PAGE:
Finding my way home

Today, I took the long way home. After leaving my mom’s house, I drove south. The city and the suburbs open up to vast country — to empty fields and hazy mid-winter sky. Though the weather is below 35 degrees, the heat is on in my car, and I’m driving fast towards the place I now call home, growing my wings and finding what suites me. The song playing on the radio is my jam, and I turn up the volume. The Sunday slowly rolls off my shoulders and into the following week. I am ready for cold mornings, for work, for volunteering, for whatever this week brings.


I’ve come to love winters in the midwest. The cold that nips at your nose, figure tips, and toes. This winter has been exceptionally beautiful. While we’ve seen a lot of hazy blue-gray sky days, my heart has felt more at peace and at home than it has in a long time.

I often feel hugely out of place. I often feel like an imposter, like I’m not good enough. But lately, I’ve found peace and calmness in doing my thing well in quiet and without much glamour or fuss. I’ve been enjoying slow evenings at home, maybe a candle lit with some soft music in the background. I have books littering my coffee table. Dishes linger in the sink from many good meals cooked. I like the process these evenings bring, the inviting warmth. Maybe I’m not supposed to be chasing a moment in the spotlight; I think my nerves would definitely testify that I freeze up and become accident prone when there are a ton of eyes on me. Maybe I just need a quiet corner to do my work well.

That is what this winter has been teaching me. While the outside world beckons us during spring and summer, it’s okay to draw into the warm, quiet, and gentle peace that occupies the winter.

I’ve taken time off of Instagram this month. I’m trying to read through as many books as possible while taking this time off from online socialization. Ideally, I’m trying to read through the entire stack of books on my bedside table before officially downloading the app again. Although I love the window Instagram and other social media gives into other’s perspectives and pieces of lives people are willing to share, I found myself addicted to the scrolling, the watching, the disconnecting it led to in my own life. Since stepping away, I’ve noticed that I have more time to read words in books, write my own words, or just sit quietly while waiting for my coffee while in line at Starbucks or in the mornings when I’m sipping coffee. I’ve noticed that I can hear my own thoughts rather than constantly listen to others’. While I fully love hearing others’ revelations and ideas, sometimes it would seem like they knew me better than I knew myself. I needed this time for my thoughts to surface, to know myself better and my feelings deeper. I need this quiet time to think and to breathe.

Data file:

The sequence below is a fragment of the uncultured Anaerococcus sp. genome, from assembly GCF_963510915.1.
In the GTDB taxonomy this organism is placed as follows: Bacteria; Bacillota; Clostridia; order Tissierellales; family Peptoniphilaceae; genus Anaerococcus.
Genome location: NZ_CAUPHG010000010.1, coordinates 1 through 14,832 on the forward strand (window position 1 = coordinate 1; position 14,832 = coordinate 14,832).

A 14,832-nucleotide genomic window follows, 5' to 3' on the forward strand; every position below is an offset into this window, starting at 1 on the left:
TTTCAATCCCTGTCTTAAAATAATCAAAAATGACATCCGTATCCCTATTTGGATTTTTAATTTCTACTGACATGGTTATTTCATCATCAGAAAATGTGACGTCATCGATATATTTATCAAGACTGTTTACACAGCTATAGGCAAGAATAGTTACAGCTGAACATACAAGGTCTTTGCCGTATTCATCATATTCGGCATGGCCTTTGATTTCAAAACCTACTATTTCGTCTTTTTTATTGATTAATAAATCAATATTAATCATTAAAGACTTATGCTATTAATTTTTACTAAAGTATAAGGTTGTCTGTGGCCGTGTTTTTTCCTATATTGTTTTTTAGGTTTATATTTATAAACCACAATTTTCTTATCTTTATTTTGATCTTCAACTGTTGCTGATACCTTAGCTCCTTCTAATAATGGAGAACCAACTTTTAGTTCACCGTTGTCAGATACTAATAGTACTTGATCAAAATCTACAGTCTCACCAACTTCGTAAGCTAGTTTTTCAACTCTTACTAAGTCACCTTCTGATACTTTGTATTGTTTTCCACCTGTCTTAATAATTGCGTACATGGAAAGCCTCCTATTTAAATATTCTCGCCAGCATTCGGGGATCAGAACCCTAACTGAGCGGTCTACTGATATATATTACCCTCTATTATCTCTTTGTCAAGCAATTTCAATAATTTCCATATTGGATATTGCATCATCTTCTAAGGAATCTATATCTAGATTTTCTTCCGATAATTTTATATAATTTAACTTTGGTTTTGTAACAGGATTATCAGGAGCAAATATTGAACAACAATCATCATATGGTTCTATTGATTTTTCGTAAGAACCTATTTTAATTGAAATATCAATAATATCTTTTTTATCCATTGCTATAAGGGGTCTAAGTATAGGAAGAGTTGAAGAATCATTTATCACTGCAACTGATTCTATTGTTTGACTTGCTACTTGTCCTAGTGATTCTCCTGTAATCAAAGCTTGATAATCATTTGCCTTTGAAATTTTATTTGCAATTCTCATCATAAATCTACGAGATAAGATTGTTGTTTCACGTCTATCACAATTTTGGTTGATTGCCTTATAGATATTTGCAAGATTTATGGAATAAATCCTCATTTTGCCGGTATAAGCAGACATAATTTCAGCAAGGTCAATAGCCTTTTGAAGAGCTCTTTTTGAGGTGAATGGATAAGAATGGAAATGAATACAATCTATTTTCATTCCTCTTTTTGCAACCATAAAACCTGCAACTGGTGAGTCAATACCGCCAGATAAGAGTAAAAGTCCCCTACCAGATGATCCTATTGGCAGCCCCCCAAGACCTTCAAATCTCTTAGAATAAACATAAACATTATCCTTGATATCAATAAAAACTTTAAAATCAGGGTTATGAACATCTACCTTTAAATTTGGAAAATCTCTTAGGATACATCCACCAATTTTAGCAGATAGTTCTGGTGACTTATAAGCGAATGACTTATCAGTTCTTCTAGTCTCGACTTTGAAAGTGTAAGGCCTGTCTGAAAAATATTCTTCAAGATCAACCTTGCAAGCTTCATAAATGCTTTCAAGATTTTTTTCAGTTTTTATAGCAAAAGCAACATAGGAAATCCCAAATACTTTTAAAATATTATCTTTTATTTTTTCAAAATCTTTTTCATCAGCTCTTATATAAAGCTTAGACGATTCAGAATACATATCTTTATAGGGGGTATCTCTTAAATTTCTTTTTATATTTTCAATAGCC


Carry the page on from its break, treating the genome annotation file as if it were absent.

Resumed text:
Regardless though, I love sharing photos, and I miss sharing the small beautiful moments I find myself in — like swing dancing on a Friday night and being downtown late at night, as the coffee shop closes and I’m in the corner with my Love sipping on warm drinks. Or like the other day, when I found myself in the middle of the country, my man is driving, and I’m in the passenger’s seat looking out at the horizon. The earth getting darker and darker, the sun sunk below twenty minutes ago and the clouds are tucking into bed the northern part of the world.

Here are a few moments I found myself in these past 16 days. The beautiful and the messy. I lay them out here for the sake of sharing stories and documenting this small, beautiful life I find myself in. The life I’m starting to pay more attention to, this winter, where I’m starting to feel more alive and more at home.

January 7, 2022

I woke up to the coldest morning of the winter thus far. The freeze started last night. I came home late while it was snowing — a beautiful image of white glitter gracefully falling under an amber streetlight. All was quiet. It felt as though all the comosion and chattiness of the world was put on hold and all that mattered was that moment, the stars and clouds blanketing the earth and lulling it to sleep.

This morning the flakes cling to the windows of the cars and frost freezes to the tips of the grass. It’s in the single digits but the sky is clear blue. The tree limbs bare. Everything is frozen in place. Inside my tiny apartment, the air has a tinge of coldness to it even though I have the heat on. I make pour over coffee and peel a clementine. The quiet from the night before still lingers as the world stretches and wakes. My feet are cold against the kitchen tile, sleepy eyes and dreams reside. I’m ready to start the day.